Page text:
Last month, I wrote about the potential for the Madison school district’s new superintendent, Dr. Daniel Nerad, to make Madison schools more receptive to students’ voices (“Daniel Nerad, Stop Shutting Out Student Input,” 7/24/08).
When the piece was published in Isthmus, I was traveling in central Mexico. The day after it appeared, I sat down in front of a computer at an Internet cafe in Mexico City, half expecting a barrage of messages criticizing my naiveté and idealism.
After all, how many people would take seriously a high school student who suggests not only “holding a series of listening sessions [for students] at several of the district’s middle and high schools,” but also “advancing students [on school advisory boards and task forces] from the confines of tokenism to a position of shared power”?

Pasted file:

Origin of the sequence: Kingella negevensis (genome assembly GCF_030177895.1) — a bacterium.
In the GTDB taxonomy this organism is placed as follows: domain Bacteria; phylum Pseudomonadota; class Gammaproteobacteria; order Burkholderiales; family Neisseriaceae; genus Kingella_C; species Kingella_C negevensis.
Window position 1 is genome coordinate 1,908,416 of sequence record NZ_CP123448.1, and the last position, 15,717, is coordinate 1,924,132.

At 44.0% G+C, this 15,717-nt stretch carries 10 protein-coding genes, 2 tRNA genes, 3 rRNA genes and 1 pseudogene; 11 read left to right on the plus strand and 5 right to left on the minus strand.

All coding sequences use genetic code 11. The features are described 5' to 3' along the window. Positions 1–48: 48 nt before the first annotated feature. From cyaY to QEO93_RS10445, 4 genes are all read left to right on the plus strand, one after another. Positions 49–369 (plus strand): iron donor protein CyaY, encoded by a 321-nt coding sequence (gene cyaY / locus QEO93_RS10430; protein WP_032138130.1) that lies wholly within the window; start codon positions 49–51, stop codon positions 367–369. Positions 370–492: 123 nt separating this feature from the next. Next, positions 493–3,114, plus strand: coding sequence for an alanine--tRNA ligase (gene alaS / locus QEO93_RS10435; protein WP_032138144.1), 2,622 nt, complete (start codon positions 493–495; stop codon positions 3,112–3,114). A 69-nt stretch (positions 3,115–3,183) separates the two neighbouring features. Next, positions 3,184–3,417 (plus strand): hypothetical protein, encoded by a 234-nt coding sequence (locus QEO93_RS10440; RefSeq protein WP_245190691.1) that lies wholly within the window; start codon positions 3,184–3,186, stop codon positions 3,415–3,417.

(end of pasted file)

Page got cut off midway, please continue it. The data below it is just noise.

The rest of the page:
When I opened an email from my mom relating that Dr. Nerad had called our home shortly after my column was printed, I almost thought she was joking. He wants to meet with you, she wrote, to hear more about your ideas on student engagement.
She wasn’t kidding — and neither is Nerad, whom I met with recently at the Doyle Building, the school district’s administrative headquarters. As he told me, “When I read your article, this first thing I wanted to know was, ‘What’s her phone number?”
It appears that Madison Superintendent Dan Nerad has taken a much different approach to community engagement than previous administrations. As always, the proof is in the pudding (or was it “Trust but Verify”); we’ll see how these interactions play out in terms of rigorous curriculum, discipline policy, budget transparency, program effectiveness, expanded educational options and ultimately, growing enrollment after decades of stagnant numbers.